Dabo's Top-10 wins: Watson to Renfrow as Tigers "Crush" Alabama

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Hunter Renfrow's catch will forever be etched in Clemson lore
Hunter Renfrow's catch will forever be etched in Clemson lore

And then there was one.

A decade (plus some) of Dabo Swinney has produced some of the Clemson’s program biggest wins, two National Championships, four appearances in the College Football Playoff, and the ascension of the brand into one of the nation’s most recognizable.

It has also seen the program turned into one of the nation’s top two programs and arguably the nation’s top program at this point.

Swinney is 116-30 (.795) in 11 seasons (10 full seasons) at Clemson, including a 69-16 mark (.812) in ACC regular-season games at Clemson. Swinney is also 5-1 (.833) in ACC Championship Games and 9-5 (.643) in bowl games.

We decided to take a look at the 10 biggest wins during the Swinney era – biggest from a perspective of what the win meant to the program and on the national stage. We will take a look at the ten we’ve chosen over the next few weeks, and feel free to disagree with us. David Hood, Brandon Rink, and Nikki Hood also disagreed on the ten and where each game should rank.

Today we take a look at the undisputed number one.


Why it made the list

Swinney promised the Clemson faithful back in 2011 that the Tigers were embarking on the best decade in Tiger history, and while he didn’t promise a National Championship, he did promise that the program would be in the conversation most years. He kept that promise.

The Tigers lost the National Championship to Alabama in 2015, and Swinney made another promise after that loss.

“It’s been 34 years since we’ve had an opportunity, but I promise you it won’t be another 34 years before we’re back,” he said.

The Tigers responded by claiming a spot in the 2016 title game in Tampa, again against Alabama.

At the time, Clemson was a program on the rise. The Tigers were playing in their second consecutive College Football Playoff and were looking for the program’s first national title in 35 years. Against Alabama, the Tigers climbed the mountain and planted the National Championship flag.

Play of the Game – Crush

Crush. The name will forever be etched in Clemson lore, and Hunter Renfrow's name will always be remembered at Clemson.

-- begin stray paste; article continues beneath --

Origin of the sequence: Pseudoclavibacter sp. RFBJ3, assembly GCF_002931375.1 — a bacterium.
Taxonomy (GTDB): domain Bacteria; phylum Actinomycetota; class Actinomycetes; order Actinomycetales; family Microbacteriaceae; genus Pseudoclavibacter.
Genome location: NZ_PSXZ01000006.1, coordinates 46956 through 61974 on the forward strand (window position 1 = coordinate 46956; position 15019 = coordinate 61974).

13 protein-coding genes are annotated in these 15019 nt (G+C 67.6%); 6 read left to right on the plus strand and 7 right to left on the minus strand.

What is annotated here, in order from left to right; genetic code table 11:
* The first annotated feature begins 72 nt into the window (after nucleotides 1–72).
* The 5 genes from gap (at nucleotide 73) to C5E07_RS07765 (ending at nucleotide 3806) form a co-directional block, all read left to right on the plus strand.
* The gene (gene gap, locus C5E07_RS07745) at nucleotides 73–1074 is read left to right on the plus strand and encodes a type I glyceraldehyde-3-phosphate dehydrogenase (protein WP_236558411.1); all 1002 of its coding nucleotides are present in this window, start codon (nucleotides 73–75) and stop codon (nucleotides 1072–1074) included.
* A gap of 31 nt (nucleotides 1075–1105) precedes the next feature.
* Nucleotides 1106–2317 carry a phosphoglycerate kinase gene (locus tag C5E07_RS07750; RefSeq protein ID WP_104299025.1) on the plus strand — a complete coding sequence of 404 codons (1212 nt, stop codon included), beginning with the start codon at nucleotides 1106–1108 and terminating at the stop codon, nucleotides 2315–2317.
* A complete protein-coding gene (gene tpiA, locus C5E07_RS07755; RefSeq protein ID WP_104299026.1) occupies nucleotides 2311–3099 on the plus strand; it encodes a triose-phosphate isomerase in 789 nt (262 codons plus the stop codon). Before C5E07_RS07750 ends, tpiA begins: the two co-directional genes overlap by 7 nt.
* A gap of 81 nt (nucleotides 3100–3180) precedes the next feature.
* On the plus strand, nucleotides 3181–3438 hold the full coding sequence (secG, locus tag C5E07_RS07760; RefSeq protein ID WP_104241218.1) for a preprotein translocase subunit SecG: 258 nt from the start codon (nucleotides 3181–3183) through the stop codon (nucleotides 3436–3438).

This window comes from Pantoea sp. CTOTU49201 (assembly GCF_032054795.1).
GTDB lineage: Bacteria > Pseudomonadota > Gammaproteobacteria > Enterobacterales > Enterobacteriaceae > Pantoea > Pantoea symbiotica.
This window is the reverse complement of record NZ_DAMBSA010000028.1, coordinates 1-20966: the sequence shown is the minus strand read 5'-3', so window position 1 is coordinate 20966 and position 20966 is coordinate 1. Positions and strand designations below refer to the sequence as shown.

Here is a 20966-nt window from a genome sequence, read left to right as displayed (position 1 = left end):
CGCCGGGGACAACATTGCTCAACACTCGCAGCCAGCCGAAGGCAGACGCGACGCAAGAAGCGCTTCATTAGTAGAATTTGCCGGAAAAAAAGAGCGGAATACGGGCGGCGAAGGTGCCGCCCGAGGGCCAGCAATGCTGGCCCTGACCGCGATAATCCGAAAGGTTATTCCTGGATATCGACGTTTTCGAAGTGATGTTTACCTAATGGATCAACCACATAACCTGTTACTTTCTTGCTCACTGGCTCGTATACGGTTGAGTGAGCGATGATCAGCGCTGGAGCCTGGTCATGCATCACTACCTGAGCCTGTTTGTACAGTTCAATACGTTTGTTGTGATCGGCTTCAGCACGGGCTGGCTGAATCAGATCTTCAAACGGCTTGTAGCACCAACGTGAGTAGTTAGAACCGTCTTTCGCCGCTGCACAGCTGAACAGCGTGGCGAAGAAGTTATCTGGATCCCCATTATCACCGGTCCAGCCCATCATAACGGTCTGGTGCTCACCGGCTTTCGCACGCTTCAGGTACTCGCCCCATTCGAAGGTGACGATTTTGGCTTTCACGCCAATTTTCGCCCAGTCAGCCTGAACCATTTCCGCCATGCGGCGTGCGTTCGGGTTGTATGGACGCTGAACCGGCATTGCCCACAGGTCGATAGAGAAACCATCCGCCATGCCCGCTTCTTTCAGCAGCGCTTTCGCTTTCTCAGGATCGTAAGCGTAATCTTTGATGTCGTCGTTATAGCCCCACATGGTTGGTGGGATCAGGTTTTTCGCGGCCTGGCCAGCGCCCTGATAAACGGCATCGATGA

That’s the name of the play that Clemson ran to perfection early that January morning (it was after midnight), with Renfrow rolling out into the flat and catching the game-winning pass from quarterback Deshaun Watson. It came with one second on the clock and propelled Clemson to its second National Championship.

Offensive coordinator Jeff Scott says the play might need to be called Orange Crush.

Clemson trailed Alabama 31-28 late in the fourth quarter of the game. With just six seconds left on the clock, the Tigers had a chance to run one play and go for the win. If the play didn’t work, Clemson would have to settle for a chip-shot field goal that would have tied the game and sent it into overtime.

Scott chimed into the coaches’ headsets and called the play that changed Clemson history.

“The last play is a play that’s called Crush,” Scott said. “It’s worked well for us throughout the year. It was a play designed to get the ball out quickly out there in the flat. It’s a safe throw, and if it was incomplete, we were going to kick the field goal. But we were there to win it. We could have played conservative and kicked the field goal, but Coach (Dabo) Swinney wanted to go for the win.”

Renfrow, a former walk-on who earned a scholarship, said the catch was the culmination of an unbelievable journey.

“Yeah, never in a million years would I have thought this. It's been such a journey for me,” Renfrow said. “It's like I got knocked out in the third quarter and this was all a dream. Credit to – I think my faith in God really got me through, just passing up the money to go to App State and come and playing for a guy like Coach Swinney, and a quarterback like Deshaun is pretty special.”

Player/stat(s) of the game

Alabama had no answer for Watson in either National Championship matchup - the last play heroics just one part in a dominant pair of games.

Watson passed for over 400 yards in each one, bettering his 2015 season matchup total (420 to 405) thanks to the clutch final drive.

The four touchdowns he was responsible for were more than all but two other teams versus Alabama that season and his 463 offensive yards were more than all but three other Crimson Tide opponents.

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